This is how I explain Color to lawyers:

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When we show or send a client a draft print advertisement, or new law firm logo, or creative law firm website design, we occasionally hear “I don’t like that particular shade of blue” (or green or whatever).  This can be from a lawyer who previously saw and approved that exact color.

 The challenge is that they are now looking at it on a different computer or monitor at home, on their smart phone or iPad, or other device that was calibrated differently than the original.  Or they are seeing it blown up to washed-out wall-sized proportions on a low-lumens LCD projector. 

For those outside the design or marketing industry, it can be a challenge to understand that the color they see on their computer monitor is not necessarily the actual color we will use.  It’s just outside of their experience or frame of reference.

Obviously, every monitor is different.

And there are a wide range of variables that can affect how they perceive the color we’ve selected.  The size of the monitor can affect the color, the brightness of the room, the color of the paint on the wall it’s being projected on, or most typically, the particular settings of that monitor.  So here’s how I help them understand the concept –

I was at Walmart recently, and took some photos of their flat-screen TV display.  All the televisions on an enormous Walmart wall were set to the same internal promotional channel.  The TVs were the same approximate size, and the lighting conditions were similar.  But look at the photo below and how differently the televisions displayed the same colors.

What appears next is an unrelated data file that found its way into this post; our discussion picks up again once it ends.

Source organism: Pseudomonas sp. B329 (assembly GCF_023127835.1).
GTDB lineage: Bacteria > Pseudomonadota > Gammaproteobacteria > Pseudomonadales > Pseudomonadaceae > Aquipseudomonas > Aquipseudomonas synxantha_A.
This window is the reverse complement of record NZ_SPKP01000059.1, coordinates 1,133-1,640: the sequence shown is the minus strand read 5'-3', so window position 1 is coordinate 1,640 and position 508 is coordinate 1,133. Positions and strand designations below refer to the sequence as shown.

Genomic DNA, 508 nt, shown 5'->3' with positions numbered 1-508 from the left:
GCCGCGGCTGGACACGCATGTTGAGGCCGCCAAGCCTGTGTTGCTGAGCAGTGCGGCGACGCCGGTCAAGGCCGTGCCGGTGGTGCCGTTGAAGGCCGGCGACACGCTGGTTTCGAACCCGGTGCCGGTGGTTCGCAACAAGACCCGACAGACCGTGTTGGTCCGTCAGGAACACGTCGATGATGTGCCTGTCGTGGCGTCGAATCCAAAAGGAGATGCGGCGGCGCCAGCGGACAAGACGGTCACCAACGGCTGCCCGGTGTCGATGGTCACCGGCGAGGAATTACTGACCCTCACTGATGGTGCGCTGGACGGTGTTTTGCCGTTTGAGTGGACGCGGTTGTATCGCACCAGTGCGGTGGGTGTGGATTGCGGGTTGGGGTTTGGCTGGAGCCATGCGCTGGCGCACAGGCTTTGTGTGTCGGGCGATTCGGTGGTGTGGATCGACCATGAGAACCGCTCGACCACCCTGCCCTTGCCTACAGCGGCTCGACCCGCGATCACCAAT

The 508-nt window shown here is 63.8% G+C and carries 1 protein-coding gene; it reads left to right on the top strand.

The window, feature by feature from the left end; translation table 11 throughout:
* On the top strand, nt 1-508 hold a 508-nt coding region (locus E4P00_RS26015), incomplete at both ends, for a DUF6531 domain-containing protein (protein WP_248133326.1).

Compare the colors on the four TVs in the photo below: 

Or contrast the range of greens in the price tags:

Clearly, the same image or shades of color can look very different on different screens.

They are all playing the same show at the same time, but we can see wide variations, simply depending upon how the individual sets are calibrated.  It’s the exact same issue the marketing committee must address.  This is why in the final approvals we often show industry-standard color chips.  They are what the printers or engravers will precisely match on a business card or stationery.